The Ties That Bind (2009)
Director: Jeff Heimbuch
1.5 / 5 zedheads
There's a film-making adage that goes, "In your own film, never reference a better film." I would expand that further to say, "When adapting a short story, never include the superior short story with your DVD."
The Ties That Bind is an approximately 13 minute short film adapting Brian Keene's short zombie story of the same name. To be honest, I have not read any of Brian Keene's work. Since I started and finished University, I have been shamefully negligent in all my horror reading. Placed in the zombie canon that Keene started with his novel The Rising, The Ties That Bind film is about a husband whose wife has turned and been tied to the bed.
Apparently, in Keene's zombie world the dead still bite people, but zombiism is not spread through infection or bites. Instead, demons are inhabiting the bodies of the recently deceased -- and they can think, talk, and reason. Or that's what I gather from online research; the film makes absolutely nothing clear. It's a low-budget affair that tries to be a dramatic character study, but it is so poorly acted that it makes no gains in that regard. The effects consist of simple makeup and over-the-counter Halloween prosthetics. The whole film seems overwrought with seriousness that the actors and production values can't support.
Although the film was a bore, the DVD extras are interesting. One of the special features includes writer Brian Keene reading aloud his story "The Ties That Bind." I watched this extra and learned that the story is far gorier than its film adaptation, and it has a black streak of humour and ridiculousness running through its core that is completely absent from the overly sombre adaptation. The story is great. The film doesn't even come close to capturing anything good about the story. Reading the story after seeing the film casts a glaring light on the flaws of short; thus, never include the original material with your adaptation.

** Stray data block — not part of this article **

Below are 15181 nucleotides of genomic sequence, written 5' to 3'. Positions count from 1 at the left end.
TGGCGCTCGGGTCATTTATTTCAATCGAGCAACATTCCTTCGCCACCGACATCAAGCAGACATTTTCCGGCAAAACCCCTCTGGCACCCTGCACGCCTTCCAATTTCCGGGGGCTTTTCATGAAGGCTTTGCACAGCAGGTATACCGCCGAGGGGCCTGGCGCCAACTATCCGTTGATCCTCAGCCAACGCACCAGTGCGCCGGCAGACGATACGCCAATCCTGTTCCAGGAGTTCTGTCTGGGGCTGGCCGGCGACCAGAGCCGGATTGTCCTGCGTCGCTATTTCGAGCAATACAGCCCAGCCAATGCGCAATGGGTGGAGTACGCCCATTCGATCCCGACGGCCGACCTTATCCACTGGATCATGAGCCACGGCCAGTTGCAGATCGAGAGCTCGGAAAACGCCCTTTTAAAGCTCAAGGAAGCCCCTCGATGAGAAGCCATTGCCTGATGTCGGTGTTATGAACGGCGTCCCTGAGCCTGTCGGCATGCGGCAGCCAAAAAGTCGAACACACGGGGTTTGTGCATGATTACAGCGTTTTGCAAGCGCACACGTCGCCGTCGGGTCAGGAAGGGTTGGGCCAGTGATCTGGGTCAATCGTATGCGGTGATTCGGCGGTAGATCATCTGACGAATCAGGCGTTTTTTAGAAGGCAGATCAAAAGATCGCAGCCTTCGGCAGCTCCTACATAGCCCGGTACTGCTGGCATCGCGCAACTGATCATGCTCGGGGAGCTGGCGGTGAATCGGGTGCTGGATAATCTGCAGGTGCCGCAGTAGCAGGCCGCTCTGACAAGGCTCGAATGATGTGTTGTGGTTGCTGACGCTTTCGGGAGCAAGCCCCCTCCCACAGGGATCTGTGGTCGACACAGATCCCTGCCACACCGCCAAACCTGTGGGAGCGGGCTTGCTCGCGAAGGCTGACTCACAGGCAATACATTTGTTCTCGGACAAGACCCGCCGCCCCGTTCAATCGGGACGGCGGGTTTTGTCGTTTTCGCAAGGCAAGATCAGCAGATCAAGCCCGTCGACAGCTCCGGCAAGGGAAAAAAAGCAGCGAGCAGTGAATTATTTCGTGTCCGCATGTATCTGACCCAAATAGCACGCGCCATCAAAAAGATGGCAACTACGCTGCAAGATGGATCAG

Other extras on the DVD include Brian Keene performing his own twisted version of Christian Bale's infamous on-set tantrum, actor Kevin Interdonato doing a hilarious series of impressions of Mark Wahlberg (where was this acting ability when he was on-screen in the movie?), the actors pretending to bitch about the director (another extra with more good acting than the actual film), and a director video blog.
Although critically flawed, the film's not a complete write-off. In its scant running time, Heimbuch shows some flair with the camera, especially when transitioning between flashbacks and the present day, but the film's focus on character dialogue simply sinks the film. The actors are either profoundly uncomfortable with the dialogue, received little direction, or just blew their lines completely on this project.
I can't recommend the short, but if you're a Brian Keene fan and can snag a copy of the DVD from its limited print run, you may feel more satisfied. The extras are definitely more entertaining than the actual short.